I, the self-appointed family historian and keeper of the stuff.

It didn't seem very "embracing" to stuff it all in boxes and stick it under a bed either. And how does one embrace it when there's no extra money for paint or to build another closet? So this is what I have done. I recommend it to no one else. I can hear the giggles already. *chortle* snicker *tee-hee*

See if you can tell where some of the collage things landed.


Oops. This is what I did last week...layered a wedding gift water color from 1931 over the handpainted tray. It was done by Moncton, New Brunswick artist C.K. Cowan. He was apparently smitten with the English countryside.

Getting back to the program...

I decided to work on the stairwell wall...


This is my view from my PC. I am looking at it right now. The good news is that I am the only one who sees this view...and you, of course. (Does that bill holder seem excessively full? Do those antique hinges look odd?)


The poinsettias are in a beautiful white jardiniere...I will take another photo in the daylight and pop it in as it is so pretty with the flowers. And, yes, I am mighty pleased to get a head start on Christmas decorating.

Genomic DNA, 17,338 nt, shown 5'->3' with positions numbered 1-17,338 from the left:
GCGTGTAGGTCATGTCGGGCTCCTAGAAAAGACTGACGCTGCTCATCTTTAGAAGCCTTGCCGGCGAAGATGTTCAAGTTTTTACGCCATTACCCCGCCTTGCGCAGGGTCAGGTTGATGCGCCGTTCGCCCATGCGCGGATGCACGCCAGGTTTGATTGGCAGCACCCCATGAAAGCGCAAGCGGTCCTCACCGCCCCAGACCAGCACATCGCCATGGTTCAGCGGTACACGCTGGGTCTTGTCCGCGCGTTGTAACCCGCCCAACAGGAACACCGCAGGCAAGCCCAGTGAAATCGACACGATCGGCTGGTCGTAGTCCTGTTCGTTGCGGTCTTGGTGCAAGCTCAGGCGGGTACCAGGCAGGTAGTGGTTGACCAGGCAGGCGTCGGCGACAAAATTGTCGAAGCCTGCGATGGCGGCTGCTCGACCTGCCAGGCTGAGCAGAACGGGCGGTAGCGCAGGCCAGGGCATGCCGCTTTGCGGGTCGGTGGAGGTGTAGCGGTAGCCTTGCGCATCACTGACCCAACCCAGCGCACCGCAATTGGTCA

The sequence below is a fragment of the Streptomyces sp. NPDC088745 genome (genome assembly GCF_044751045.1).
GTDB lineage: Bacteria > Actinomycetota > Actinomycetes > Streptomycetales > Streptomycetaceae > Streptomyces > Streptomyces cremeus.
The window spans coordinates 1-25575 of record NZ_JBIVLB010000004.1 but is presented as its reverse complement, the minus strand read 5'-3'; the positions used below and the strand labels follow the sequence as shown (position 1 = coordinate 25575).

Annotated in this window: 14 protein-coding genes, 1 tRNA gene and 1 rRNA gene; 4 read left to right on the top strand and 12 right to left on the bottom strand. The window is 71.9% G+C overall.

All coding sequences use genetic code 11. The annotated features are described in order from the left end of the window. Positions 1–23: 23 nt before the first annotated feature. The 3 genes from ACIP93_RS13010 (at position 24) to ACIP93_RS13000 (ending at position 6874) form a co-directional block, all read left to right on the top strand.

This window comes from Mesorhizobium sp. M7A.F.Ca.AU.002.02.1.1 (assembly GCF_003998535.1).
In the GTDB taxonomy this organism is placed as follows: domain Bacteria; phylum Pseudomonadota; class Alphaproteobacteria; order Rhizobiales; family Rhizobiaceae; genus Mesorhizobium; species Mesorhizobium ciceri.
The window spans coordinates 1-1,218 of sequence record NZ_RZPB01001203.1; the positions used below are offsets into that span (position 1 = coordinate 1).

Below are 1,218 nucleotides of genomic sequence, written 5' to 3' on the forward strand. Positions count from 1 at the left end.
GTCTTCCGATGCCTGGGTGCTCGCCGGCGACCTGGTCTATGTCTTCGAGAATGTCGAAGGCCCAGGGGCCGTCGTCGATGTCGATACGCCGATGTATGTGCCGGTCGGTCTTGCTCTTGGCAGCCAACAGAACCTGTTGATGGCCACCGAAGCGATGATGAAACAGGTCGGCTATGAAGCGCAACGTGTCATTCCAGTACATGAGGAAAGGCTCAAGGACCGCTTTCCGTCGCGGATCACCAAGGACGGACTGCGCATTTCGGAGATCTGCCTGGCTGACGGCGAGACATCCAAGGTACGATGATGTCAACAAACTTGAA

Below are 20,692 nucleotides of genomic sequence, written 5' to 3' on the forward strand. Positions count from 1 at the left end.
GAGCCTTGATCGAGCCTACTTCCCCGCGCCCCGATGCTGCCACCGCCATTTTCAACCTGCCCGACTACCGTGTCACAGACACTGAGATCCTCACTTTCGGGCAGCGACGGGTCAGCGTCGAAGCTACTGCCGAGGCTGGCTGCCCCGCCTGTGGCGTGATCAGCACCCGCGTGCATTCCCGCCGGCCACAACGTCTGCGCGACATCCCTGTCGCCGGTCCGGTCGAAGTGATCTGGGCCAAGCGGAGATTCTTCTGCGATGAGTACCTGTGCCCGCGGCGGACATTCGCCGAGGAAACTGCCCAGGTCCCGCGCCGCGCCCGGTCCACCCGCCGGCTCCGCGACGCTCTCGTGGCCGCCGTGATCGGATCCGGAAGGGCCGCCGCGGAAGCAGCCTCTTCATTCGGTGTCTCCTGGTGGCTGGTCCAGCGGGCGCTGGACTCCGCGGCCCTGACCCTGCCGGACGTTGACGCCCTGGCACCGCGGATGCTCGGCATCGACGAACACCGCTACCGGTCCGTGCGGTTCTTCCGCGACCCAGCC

(I didn't wait for daylight...forgive strange lighting.)


This stairwell is where I store artwork until its proper season. It works well for that. Now I've decided to load it up with lots of things from old hinges to handles and even postcards and small photos. If there was a nail hole, I filled it with whatever I could find. In this case, mostly leaves.


As you can see, I have plenty more room to add more. I may have been hanging around my friend Linda too long or perhaps not long enough. *She recently wallpapered and when she was finished there was no wallpaper in sight.* I loved that!

So I'm working on it. One box of old photos at a time... 

Thanks for stopping by today. Don't forget to tell me what your style is called or what you call your style. ☺
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Friday, November 6, 2015

There Was a Time

...when I posted every single day of the week for months on end. Aren't we all glad that those days are gone? ☺

I promised feedback on leaf preservation using glycerin (found on the shelf in the pharmacy section at my local Wal*Mart).

Some of you still have very colorful leaves in your corner so get out there and try this. I'll have to wait for another year to get the bold colors I would have preferred. 


After their bath in glycerin and water (I used a nearly 50-50 formula), the leaves are dried on paper towels.  I soaked them between two pie plates that insured that they remained in the solution for several days. (You can see that photo in my last post.) Next I patted them off and let them sit there cooling their jets for a few hours.